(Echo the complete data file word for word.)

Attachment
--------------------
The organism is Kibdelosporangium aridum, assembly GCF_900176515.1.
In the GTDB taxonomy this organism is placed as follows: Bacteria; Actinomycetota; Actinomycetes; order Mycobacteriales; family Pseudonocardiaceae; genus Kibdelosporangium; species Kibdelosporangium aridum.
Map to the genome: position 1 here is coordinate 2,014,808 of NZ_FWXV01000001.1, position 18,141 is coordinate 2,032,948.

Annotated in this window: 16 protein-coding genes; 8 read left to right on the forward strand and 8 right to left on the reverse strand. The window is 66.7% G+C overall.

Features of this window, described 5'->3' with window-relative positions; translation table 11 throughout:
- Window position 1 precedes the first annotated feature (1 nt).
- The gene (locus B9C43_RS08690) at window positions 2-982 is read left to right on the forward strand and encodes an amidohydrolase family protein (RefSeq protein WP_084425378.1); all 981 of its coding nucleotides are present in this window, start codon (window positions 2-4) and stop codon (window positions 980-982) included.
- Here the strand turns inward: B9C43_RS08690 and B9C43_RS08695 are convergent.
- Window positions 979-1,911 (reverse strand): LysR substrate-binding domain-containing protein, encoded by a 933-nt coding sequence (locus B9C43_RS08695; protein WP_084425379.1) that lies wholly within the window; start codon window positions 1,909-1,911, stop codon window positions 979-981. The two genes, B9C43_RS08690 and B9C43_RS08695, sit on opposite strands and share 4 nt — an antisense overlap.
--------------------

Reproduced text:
The organism is Kibdelosporangium aridum, assembly GCF_900176515.1.
In the GTDB taxonomy this organism is placed as follows: Bacteria; Actinomycetota; Actinomycetes; order Mycobacteriales; family Pseudonocardiaceae; genus Kibdelosporangium; species Kibdelosporangium aridum.
Map to the genome: position 1 here is coordinate 2,014,808 of NZ_FWXV01000001.1, position 18,141 is coordinate 2,032,948.

Annotated in this window: 16 protein-coding genes; 8 read left to right on the forward strand and 8 right to left on the reverse strand. The window is 66.7% G+C overall.

Features of this window, described 5'->3' with window-relative positions; translation table 11 throughout:
- Window position 1 precedes the first annotated feature (1 nt).
- The gene (locus B9C43_RS08690) at window positions 2-982 is read left to right on the forward strand and encodes an amidohydrolase family protein (RefSeq protein WP_084425378.1); all 981 of its coding nucleotides are present in this window, start codon (window positions 2-4) and stop codon (window positions 980-982) included.
- Here the strand turns inward: B9C43_RS08690 and B9C43_RS08695 are convergent.
- Window positions 979-1,911 (reverse strand): LysR substrate-binding domain-containing protein, encoded by a 933-nt coding sequence (locus B9C43_RS08695; protein WP_084425379.1) that lies wholly within the window; start codon window positions 1,909-1,911, stop codon window positions 979-981. The two genes, B9C43_RS08690 and B9C43_RS08695, sit on opposite strands and share 4 nt — an antisense overlap.